Gary Bimonte carries on the family tradition of superlative pie-slinging at Frank Pepe’s, famed for its crisp, charred-crust pizza cooked in coal-burning ovens.Photo Credit : Carl Tremblay
The pizza business is a family business at Frank Pepe Pizzeria Napoletana. What began in 1925, when Italian immigrant Frank Pepe opened his small takeout shop on Wooster Street in New Haven, Connecticut, has grown into a bucket-list destination for thin-crust fanatics, with nine shops spread across southern New England and another in Yonkers, New York. Today, Frank Pepe’s seven grandchildren head the restaurant, including Gary Bimonte, who began washing dishes at 12 years old and is now the public face of the Pepe brand. We talked shop over pizza—what else?—with Bimonte at his West Hartford location.
My grandfather came from Italy twice. He first arrived with my uncle in the teens, but when World War I broke out, he was called back to fight. He met my grandmother back home, and he returned with her to America and ended up in New Haven, where he worked at a macaroni factory and a bakery. Eventually, he started flattening out the bread dough, putting sauce on it, and peddling his flatbread pizzas around town. But he had trouble keeping track of who owed him what. My grandmother finally said,“Let’s open a place for you to sell your pizzas.” So in 1925 he opened a small takeout place called Francisco Pepe Bakery.
He was an extremely generous man, my grandfather. He didn’t want anybody to go hungry. He started work at 6 in the morning and often didn’t finish until midnight or so. But even after he closed he wouldn’t turn people away. He lived in an apartment above the restaurant, and at 3 in the morning it wasn’t unusual for a hungry customer to throw pebbles at his window. My grandfather would get up, go back into the kitchen, and make them a pizza.
My mother and my aunt took over the restaurant from my grandparents. When I was little, I’d go in with my mom and then go upstairs to be with my grandparents. Later, I started washing dishes at the restaurant. I liked the idea of working for the business, but my mother had higher aspirations for me. “I want you to use your brains,” she’d say. I ended up going to a technical college, but I only lasted a month. Classes started and I thought, I can’t do this. So I went back to New Haven, and my mom put me to work. She said, “Do it for a year, and then we’ll talk.” That was nearly 40 years ago. I haven’t left.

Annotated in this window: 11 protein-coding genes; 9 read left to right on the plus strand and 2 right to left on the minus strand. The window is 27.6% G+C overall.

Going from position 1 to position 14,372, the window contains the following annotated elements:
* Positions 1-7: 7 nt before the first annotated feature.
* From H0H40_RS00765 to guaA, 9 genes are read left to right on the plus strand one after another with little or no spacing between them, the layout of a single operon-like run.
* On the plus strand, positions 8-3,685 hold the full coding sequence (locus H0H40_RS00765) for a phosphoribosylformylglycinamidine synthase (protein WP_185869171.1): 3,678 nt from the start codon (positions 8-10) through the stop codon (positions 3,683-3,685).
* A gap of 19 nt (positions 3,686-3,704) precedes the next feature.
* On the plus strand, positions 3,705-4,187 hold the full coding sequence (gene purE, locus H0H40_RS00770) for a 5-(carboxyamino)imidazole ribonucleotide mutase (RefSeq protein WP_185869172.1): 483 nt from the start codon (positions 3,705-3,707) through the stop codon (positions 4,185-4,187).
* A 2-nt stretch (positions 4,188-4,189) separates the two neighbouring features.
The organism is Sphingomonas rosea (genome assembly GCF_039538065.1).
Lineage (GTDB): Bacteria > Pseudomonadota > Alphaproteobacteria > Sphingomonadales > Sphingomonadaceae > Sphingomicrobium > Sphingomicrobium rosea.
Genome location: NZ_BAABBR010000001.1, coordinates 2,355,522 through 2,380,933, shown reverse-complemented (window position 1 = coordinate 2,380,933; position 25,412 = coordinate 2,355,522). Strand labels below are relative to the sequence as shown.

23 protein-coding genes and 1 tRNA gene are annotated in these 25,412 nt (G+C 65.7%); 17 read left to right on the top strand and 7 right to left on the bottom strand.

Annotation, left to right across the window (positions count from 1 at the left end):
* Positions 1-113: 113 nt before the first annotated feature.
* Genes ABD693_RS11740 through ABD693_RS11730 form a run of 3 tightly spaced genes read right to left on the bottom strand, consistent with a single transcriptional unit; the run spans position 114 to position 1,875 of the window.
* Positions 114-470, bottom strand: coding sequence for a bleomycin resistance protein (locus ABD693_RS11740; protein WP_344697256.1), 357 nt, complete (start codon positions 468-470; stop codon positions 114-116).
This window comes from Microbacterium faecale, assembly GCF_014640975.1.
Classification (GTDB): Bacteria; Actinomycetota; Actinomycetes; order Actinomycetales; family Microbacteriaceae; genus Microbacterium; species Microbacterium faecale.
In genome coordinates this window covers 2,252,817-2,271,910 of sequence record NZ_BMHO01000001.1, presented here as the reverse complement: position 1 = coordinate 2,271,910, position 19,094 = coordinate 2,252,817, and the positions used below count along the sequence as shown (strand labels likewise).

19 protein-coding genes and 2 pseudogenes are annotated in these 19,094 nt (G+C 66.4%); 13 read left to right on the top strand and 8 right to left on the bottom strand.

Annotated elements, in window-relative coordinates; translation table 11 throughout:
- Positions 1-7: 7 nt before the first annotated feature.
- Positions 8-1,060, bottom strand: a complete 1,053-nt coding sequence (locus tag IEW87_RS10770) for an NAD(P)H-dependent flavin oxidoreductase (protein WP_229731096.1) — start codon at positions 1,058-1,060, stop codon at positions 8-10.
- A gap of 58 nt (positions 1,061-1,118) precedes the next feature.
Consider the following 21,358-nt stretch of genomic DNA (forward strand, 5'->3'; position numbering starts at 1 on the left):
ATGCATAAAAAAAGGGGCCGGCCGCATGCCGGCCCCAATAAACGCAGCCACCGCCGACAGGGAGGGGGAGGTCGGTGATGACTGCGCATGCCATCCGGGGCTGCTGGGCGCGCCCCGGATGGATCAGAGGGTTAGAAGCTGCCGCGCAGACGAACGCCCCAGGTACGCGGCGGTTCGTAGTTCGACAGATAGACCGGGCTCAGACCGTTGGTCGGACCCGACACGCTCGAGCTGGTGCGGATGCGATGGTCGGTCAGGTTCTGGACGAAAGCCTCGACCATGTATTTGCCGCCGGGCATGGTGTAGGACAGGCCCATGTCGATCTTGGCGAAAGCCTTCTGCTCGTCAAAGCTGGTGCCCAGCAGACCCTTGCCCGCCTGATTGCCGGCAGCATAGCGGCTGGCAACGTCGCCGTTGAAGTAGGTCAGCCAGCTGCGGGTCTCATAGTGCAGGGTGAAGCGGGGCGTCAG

I have great memories of those early years. All the cousins worked together. We were all around the same age and just having a ball. We worked hard, but it was the late ’70s and early ’80s. I mean, come on. What do you expect?
We’ve grown a lot, but we’ve also tried to honor my grandfather’s commitment to quality. We still use the same imported Italian cheese he used. Our tomatoes are from the same region. We serve the same locally produced soda, Foxon Park, my grandfather did when he first opened. The sausage comes from the same New Haven family we’ve always bought it from. That kind of continuity is important to us.
There isn’t anyone from the fourth generation who wants to take over from us. They’ve all gone on to do their own thing. They know it’s hard work, and to do it you have to love it. It’s just how it is. I understand it, but it’s bittersweet.
The popular storyline is that three famous New Haven pizza shops are fierce competitors. But there’s no animosity. Sal’s was started by my grandfather’s nephew—we’re family. We’ve helped each other out. Back in the day, we used to coordinate our days off with the other stores. When Sal’s and Modern closed, their customers would come to us. We could always tell who they were. They were more demanding and gave us a hard time.
I still love pizza. I had one the other night. I like to make specialty pizzas for personal consumption. My favorite is a hot dog pizza. It would blow you away. It’s white, no sauce, with watered-down mustard, hot dogs, sauerkraut, onions, peppers, bacon, and just a little grated cheese. I call it the All-American.
Making the dough, cooking the pizzas—it’s an art form. You have to be the dough, you know? I no longer work the kitchen, but I can still jump in there. I’m still just as good as I was. The other day I had to make a couple pizzas for a TV commercial we’re making. Someone said, “You made those pizzas in two minutes.” I said, “Two minutes? That’s slow. I was taking my time.” What can I say? It’s a gift. I have my grandfather’s hand on my shoulder. He’s still here with us. I really believe that.